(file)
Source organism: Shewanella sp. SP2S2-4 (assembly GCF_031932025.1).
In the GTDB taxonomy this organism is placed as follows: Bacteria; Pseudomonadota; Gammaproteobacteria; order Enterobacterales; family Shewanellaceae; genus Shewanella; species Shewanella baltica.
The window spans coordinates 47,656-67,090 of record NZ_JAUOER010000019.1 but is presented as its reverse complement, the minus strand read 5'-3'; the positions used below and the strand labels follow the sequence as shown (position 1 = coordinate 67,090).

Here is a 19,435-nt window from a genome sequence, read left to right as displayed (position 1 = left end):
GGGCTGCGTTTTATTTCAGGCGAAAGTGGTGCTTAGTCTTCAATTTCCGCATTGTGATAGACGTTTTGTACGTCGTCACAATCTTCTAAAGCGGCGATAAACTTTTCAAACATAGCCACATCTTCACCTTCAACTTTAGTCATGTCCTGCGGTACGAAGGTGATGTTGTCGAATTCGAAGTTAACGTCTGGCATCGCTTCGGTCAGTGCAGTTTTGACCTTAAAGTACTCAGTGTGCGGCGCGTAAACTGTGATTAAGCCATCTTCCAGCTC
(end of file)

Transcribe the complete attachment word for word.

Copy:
Source organism: Shewanella sp. SP2S2-4 (assembly GCF_031932025.1).
In the GTDB taxonomy this organism is placed as follows: Bacteria; Pseudomonadota; Gammaproteobacteria; order Enterobacterales; family Shewanellaceae; genus Shewanella; species Shewanella baltica.
The window spans coordinates 47,656-67,090 of record NZ_JAUOER010000019.1 but is presented as its reverse complement, the minus strand read 5'-3'; the positions used below and the strand labels follow the sequence as shown (position 1 = coordinate 67,090).

Here is a 19,435-nt window from a genome sequence, read left to right as displayed (position 1 = left end):
GGGCTGCGTTTTATTTCAGGCGAAAGTGGTGCTTAGTCTTCAATTTCCGCATTGTGATAGACGTTTTGTACGTCGTCACAATCTTCTAAAGCGGCGATAAACTTTTCAAACATAGCCACATCTTCACCTTCAACTTTAGTCATGTCCTGCGGTACGAAGGTGATGTTGTCGAATTCGAAGTTAACGTCTGGCATCGCTTCGGTCAGTGCAGTTTTGACCTTAAAGTACTCAGTGTGCGGCGCGTAAACTGTGATTAAGCCATCTTCCAGCTC